It appears the Tories are attempting a sneaky re-write of some very recent, and well-documented, history. What prompts me to say this? Let’s look at the FT’s Kiran Stacey’s report of Nick Clegg’s feisty performance at yesterday’s Prime Minister’s Questions:
[Peter Lilley] asked why he was so focused on House of Lords reform when there were so many other more important issues to tackle. Clegg’s response was very telling:
There are other issues like changing the boundaries which I know are close to his party’s heart…
The Tories will absolutely hate that. They say the original agreement between the two parties was that they would agree to an AV referendum if the Lib Dems agreed to change constituency boundaries in a way that would benefit the Conservatives. Now the AV referendum has been lost, they complain, Clegg is trying to make supporting the boundary changes contingent on the Tories backing House of Lords reform (which many do not like at all).
As I noted in the comments to Kiron’s post, though, Tory ‘backwoodsmen’ are backsliding from the original agreement: The Coalition Agreement. Here’s why:
First, the Lib Dems agreed to change constituency boundaries not to ‘benefit the Tories’ but (1) to equalise constituency sizes to ensure each individual’s vote is worth more or less the same no matter where they live (whether in dense inner-city or sprawling countryside), and (2) to reduce the size of the House of Commons, something which has been Lib Dem policy for years.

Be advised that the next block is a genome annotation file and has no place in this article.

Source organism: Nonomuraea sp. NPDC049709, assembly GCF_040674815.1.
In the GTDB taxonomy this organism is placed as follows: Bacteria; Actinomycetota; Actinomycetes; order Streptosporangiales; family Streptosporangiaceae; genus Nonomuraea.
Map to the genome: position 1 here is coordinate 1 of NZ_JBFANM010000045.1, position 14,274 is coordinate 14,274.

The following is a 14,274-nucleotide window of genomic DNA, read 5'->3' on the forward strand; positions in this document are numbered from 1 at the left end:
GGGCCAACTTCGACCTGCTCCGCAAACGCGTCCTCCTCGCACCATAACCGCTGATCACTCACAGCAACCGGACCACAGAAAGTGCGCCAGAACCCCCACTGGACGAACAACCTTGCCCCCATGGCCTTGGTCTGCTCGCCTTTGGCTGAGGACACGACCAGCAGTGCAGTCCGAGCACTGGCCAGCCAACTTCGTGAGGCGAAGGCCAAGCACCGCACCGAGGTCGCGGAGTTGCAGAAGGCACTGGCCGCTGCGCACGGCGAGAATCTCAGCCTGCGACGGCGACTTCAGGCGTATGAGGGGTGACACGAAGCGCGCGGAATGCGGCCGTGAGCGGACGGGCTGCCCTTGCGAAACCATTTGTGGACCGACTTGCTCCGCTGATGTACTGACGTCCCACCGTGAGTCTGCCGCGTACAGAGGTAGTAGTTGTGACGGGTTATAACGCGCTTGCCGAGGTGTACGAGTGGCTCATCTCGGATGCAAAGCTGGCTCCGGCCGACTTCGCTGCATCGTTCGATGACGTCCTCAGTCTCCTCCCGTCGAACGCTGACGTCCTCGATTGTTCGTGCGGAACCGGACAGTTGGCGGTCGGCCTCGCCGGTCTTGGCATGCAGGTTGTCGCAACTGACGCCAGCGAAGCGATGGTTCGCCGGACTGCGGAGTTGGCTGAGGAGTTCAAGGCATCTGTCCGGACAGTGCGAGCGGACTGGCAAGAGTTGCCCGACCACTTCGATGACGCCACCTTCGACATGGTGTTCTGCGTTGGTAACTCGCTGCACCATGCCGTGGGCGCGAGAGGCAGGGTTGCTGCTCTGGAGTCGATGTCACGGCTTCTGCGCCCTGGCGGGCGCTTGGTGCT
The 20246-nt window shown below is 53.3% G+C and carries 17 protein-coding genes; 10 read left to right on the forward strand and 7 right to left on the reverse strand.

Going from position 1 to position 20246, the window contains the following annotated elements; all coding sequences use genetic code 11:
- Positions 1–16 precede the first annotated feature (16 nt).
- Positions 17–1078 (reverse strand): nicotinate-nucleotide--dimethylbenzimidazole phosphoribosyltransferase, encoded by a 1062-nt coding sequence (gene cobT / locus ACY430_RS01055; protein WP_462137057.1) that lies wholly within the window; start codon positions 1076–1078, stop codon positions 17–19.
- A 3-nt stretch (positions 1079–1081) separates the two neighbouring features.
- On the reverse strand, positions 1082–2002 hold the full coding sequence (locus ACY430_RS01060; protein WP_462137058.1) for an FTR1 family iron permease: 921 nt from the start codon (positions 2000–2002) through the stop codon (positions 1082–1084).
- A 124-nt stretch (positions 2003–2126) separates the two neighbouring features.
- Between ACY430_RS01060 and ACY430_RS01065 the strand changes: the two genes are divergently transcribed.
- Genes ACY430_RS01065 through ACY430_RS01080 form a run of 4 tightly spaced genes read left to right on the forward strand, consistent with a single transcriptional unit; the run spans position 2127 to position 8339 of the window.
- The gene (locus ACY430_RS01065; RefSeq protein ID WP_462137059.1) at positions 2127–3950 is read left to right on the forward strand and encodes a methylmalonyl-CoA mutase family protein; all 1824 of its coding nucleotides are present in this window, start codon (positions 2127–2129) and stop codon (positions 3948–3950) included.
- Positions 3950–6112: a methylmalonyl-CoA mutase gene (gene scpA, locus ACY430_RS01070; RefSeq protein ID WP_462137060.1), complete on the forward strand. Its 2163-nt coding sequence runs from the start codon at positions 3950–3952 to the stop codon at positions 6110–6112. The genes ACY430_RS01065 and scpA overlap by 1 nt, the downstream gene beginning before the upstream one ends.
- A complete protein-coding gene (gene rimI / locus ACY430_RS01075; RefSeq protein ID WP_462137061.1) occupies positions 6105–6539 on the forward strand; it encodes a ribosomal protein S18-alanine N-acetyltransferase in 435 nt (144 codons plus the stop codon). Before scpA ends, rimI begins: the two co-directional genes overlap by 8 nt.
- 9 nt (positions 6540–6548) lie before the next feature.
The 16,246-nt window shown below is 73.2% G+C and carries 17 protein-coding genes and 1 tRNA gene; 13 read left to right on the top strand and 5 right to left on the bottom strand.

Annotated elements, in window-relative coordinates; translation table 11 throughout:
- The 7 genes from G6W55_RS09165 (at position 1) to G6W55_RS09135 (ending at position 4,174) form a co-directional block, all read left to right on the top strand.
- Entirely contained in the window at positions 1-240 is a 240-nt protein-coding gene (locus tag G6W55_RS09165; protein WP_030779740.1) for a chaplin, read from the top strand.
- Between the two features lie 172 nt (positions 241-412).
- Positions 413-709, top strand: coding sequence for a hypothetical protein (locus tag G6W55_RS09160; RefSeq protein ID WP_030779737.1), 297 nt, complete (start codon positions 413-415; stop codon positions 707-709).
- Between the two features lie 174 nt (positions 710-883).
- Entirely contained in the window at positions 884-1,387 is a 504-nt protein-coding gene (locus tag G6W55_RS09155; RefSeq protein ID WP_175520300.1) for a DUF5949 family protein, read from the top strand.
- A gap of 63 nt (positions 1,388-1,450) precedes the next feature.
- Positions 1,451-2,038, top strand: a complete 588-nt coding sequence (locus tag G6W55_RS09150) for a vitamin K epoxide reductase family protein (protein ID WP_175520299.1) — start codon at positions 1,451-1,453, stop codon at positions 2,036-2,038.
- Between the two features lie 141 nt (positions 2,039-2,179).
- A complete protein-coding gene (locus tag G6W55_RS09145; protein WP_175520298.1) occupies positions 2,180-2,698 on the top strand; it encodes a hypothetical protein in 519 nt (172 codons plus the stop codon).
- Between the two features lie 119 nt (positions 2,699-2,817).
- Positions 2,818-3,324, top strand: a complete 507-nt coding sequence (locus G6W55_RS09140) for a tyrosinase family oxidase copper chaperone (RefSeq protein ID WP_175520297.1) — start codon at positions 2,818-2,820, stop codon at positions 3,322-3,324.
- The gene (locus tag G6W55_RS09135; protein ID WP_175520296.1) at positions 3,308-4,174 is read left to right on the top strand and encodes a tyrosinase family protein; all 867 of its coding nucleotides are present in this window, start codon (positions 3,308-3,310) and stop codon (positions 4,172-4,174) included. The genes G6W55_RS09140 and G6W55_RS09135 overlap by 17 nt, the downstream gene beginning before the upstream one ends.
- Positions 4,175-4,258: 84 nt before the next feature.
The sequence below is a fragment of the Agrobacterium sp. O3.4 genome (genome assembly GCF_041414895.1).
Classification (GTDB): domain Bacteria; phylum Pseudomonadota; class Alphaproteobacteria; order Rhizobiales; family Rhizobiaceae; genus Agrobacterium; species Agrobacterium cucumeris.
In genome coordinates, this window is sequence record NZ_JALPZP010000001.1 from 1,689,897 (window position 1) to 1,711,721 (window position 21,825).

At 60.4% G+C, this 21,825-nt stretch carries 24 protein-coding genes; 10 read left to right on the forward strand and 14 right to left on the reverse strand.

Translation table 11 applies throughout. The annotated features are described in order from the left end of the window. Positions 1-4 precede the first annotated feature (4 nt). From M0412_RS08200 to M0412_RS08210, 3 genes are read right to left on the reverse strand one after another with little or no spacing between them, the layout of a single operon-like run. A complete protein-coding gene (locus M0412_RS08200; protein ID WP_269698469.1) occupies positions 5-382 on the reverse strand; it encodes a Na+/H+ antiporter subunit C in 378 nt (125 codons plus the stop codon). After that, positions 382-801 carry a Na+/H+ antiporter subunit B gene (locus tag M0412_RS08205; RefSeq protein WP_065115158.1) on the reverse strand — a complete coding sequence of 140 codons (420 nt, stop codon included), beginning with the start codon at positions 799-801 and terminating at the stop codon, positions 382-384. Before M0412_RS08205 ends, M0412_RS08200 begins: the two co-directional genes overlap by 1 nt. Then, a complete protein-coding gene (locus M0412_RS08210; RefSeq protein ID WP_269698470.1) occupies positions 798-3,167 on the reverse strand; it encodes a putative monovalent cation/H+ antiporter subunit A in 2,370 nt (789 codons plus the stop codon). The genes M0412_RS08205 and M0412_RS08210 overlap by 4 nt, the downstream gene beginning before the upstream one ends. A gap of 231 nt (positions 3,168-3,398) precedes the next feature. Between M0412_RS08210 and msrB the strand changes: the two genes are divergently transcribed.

Secondly, the original agreement is the Coalition Agreement — and that provides for an AV referendum AND a change of consitituency boundaries AND House of Lords reform. All 3 were and are individually integral parts of the Coalition Agreement signed up to by both the Lib Dems and the Conservatives.
Thirdly, House of Lords reform was in both parties’ manifestos too, however much Tory MPs might resent the fact now.
The Tories may well ‘hate all that’. But it’s there in black-and-white, in the Coalition Agreement. If they’ve got complaints now, they’re best pursued with the Tory leadership which signed it on their behalf, not Nick Clegg.